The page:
3 major weather hurdles that can threaten a marathon runner's race
By Ashley Williams, AccuWeather staff writer
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Through brutal heat, battering winds or sticky humidity, marathon runners occasionally have to train or race in less-than-ideal weather conditions that might impact their performance.
“You can control many variables when preparing for a marathon – how much you train, your diet and nutrition or your clothing – but the weather is the only one you cannot control,” said Dan Daly, head coach of the Fleet Feet Sports Chicago and Boston 365 Training Program.
He has prepared and accompanied more than 1,200 runners for the Boston Marathon and other spring marathons over the past decade. The coach also braved a nor’easter during the 2007 Boston Marathon, which was nearly called off for thousands of runners due to wet, chilly and gusty weather.
“You can’t change the weather on that one particular day, but you can change how you respond to any challenges,” Daly said.
Below are three conditions that threaten to thwart a marathon runner’s race.
While some runners might find a short jog in light rain and mild conditions to be pleasant, it’s a different story when it comes to lengthy runs through torrential downpours.
Drenching rain was part of the problem for Boston Marathon runners in 2007. That year is considered by many to have had the worst weather conditions in the event’s history.
Running long distances during rainfall can pose a number of issues, including for your vision, said physical therapist Dr. Karena Wu, owner of ActiveCare Physical Therapy in New York City and Mumbai, India.
“The amount of water falling over your eyes combined with the basic ability to blink and clear your visual field is not in an equal ratio,” Wu said. “That's compounded by the fact that you’re moving at a certain speed forward, which increases the chances of not being able to see well or at all.”
Slick surfaces and water-covered potholes, debris or uneven terrain can heighten the risk of slips and falls, Wu added.
Additional risks include blistering feet or chafed thighs and underarms, according to certified personal trainer and eight-time marathon runner Cary Raffle.
Raffle advised wearing high-visibility clothing, applying petroleum jelly to feet and friction points and having dry clothes ready for after the race.
“The biggest problem with rain is that your shoes get wet and will become heavier, which impacts performance,” Daly said. He recommended choosing specialty running socks over cotton in wet weather.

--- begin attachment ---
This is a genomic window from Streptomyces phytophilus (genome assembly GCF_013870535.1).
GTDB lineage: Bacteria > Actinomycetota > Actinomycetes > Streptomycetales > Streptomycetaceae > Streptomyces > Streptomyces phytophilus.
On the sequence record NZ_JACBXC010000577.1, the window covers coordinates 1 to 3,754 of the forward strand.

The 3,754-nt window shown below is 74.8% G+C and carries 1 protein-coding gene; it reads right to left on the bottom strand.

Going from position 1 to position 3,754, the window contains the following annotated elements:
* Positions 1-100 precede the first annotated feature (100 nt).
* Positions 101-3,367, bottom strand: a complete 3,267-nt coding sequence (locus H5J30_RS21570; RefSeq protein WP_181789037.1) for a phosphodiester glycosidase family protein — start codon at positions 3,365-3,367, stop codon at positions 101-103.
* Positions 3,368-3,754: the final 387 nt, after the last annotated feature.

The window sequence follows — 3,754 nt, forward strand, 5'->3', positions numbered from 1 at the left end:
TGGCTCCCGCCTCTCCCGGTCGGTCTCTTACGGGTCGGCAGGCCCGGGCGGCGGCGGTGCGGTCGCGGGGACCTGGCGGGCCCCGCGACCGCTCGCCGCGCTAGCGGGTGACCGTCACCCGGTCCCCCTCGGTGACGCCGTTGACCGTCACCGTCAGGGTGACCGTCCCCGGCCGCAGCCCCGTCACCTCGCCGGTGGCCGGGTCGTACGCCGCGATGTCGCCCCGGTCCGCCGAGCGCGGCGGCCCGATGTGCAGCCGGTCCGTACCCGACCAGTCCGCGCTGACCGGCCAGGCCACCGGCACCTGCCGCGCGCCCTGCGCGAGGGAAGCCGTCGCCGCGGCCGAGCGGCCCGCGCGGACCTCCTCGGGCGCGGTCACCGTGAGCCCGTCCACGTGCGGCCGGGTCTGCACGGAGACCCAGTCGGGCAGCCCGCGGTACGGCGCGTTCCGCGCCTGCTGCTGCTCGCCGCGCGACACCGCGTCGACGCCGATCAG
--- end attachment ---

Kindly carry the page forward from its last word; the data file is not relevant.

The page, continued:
“Wind is oftentimes a big factor, especially when it’s a point-to-point course where you're running in the same direction the whole time,” Daly said.
"[Be aware that] if you're running into a headwind, you’ll expend much more energy,” he added.
Even if a runner feels like they’re moving at their expected pace and are exerting the same amount of energy they’ve prepared for, Daly said to expect that wind might slow their running time.
A windproof jacket should keep marathon runners warm in extremely gusty conditions, said running coach and exercise physiologist Joan Scrivanich.
“Running against the wind can be very challenging and draining,” she said. Remaining behind other runners will help block the wind, Scrivanich suggested, but she advised to take turns being in the lead so that it isn't always the same runner taking the brunt of the wind.
“Avoid baggy or loose clothing,” she added. “Fitted clothing will reduce the amount of drag while you run.”
A runner died during the 2007 Chicago Marathon, which was marred by temperatures in the upper 80s F, prompting officials to stop the race for the first time in its history.
“Heat impacts runners at a physiological level through dehydration, increased heart rate and reduced blood flow and oxygen to the muscles used during exercise,” said Meghan Kennihan, a certified personal trainer, distance running coach and fitness instructor.
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“At 60-75 F, your heart rate increases by two to four beats per minute,” Kennihan said. “From 75-90 F, it can increase up to 10 beats per minute, and the humidity will make it increase even more.”
High temperatures can make oxygen exchange more difficult, especially in humid conditions, according to Wu.
The heat also quickly raises the body's core temperature as it works even harder to cool itself down. When humidity is present, the body’s attempts to cool off are further exacerbated as sweat struggles to evaporate from the skin, Wu said.
“This is extremely dangerous, and can lead to heat exhaustion or even heat stroke,” she warned.
Kennihan recommended training in warm conditions to help the body adapt to the heat, recognizing the impacts of heat and humidity during your post-training recovery and remaining properly hydrated.
For more safety and preparedness tips, visit AccuWeather.com/Ready.
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